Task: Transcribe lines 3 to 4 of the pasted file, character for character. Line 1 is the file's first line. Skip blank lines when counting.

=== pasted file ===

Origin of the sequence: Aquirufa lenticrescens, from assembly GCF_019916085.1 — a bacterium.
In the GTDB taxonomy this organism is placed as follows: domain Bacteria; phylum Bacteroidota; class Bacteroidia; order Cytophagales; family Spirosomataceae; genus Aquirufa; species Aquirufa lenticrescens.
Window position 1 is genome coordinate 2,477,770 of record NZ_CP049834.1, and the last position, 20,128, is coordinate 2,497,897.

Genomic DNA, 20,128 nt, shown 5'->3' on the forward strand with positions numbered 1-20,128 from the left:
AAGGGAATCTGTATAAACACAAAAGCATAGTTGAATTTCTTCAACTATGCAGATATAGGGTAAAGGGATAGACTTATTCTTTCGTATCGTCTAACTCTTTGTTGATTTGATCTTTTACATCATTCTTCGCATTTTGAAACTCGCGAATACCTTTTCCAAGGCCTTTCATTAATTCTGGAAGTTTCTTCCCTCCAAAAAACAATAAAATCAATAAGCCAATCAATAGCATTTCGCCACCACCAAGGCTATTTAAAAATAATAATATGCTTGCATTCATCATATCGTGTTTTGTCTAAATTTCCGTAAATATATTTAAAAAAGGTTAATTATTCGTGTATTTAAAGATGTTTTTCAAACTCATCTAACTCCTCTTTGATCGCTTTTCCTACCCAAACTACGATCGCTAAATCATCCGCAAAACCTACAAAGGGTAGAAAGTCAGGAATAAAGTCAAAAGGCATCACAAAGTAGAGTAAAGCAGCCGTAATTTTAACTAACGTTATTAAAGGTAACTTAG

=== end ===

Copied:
Window position 1 is genome coordinate 2,477,770 of record NZ_CP049834.1, and the last position, 20,128, is coordinate 2,497,897.

Genomic DNA, 20,128 nt, shown 5'->3' on the forward strand with positions numbered 1-20,128 from the left: